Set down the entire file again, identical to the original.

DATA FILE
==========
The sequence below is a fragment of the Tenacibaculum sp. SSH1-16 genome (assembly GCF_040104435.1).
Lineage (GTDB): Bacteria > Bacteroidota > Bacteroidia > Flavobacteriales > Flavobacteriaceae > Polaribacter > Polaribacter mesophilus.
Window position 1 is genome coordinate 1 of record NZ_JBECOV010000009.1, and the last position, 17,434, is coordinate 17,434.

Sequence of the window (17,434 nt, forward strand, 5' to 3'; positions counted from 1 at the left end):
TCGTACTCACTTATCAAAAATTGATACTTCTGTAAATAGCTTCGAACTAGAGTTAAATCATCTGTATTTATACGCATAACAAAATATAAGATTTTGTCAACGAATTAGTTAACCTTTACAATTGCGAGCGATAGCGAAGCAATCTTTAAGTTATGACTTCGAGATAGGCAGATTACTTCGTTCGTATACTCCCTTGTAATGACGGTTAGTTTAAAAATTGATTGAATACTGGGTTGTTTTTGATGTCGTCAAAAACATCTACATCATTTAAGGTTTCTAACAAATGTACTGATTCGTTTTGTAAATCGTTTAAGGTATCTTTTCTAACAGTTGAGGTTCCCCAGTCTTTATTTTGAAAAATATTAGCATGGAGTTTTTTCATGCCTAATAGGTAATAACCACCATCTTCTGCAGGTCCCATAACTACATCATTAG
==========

The sequence below is a fragment of the Tenacibaculum sp. SSH1-16 genome (assembly GCF_040104435.1).
Lineage (GTDB): Bacteria > Bacteroidota > Bacteroidia > Flavobacteriales > Flavobacteriaceae > Polaribacter > Polaribacter mesophilus.
Window position 1 is genome coordinate 1 of record NZ_JBECOV010000009.1, and the last position, 17,434, is coordinate 17,434.

Sequence of the window (17,434 nt, forward strand, 5' to 3'; positions counted from 1 at the left end):
TCGTACTCACTTATCAAAAATTGATACTTCTGTAAATAGCTTCGAACTAGAGTTAAATCATCTGTATTTATACGCATAACAAAATATAAGATTTTGTCAACGAATTAGTTAACCTTTACAATTGCGAGCGATAGCGAAGCAATCTTTAAGTTATGACTTCGAGATAGGCAGATTACTTCGTTCGTATACTCCCTTGTAATGACGGTTAGTTTAAAAATTGATTGAATACTGGGTTGTTTTTGATGTCGTCAAAAACATCTACATCATTTAAGGTTTCTAACAAATGTACTGATTCGTTTTGTAAATCGTTTAAGGTATCTTTTCTAACAGTTGAGGTTCCCCAGTCTTTATTTTGAAAAATATTAGCATGGAGTTTTTTCATGCCTAATAGGTAATAACCACCATCTTCTGCAGGTCCCATAACTACATCATTAG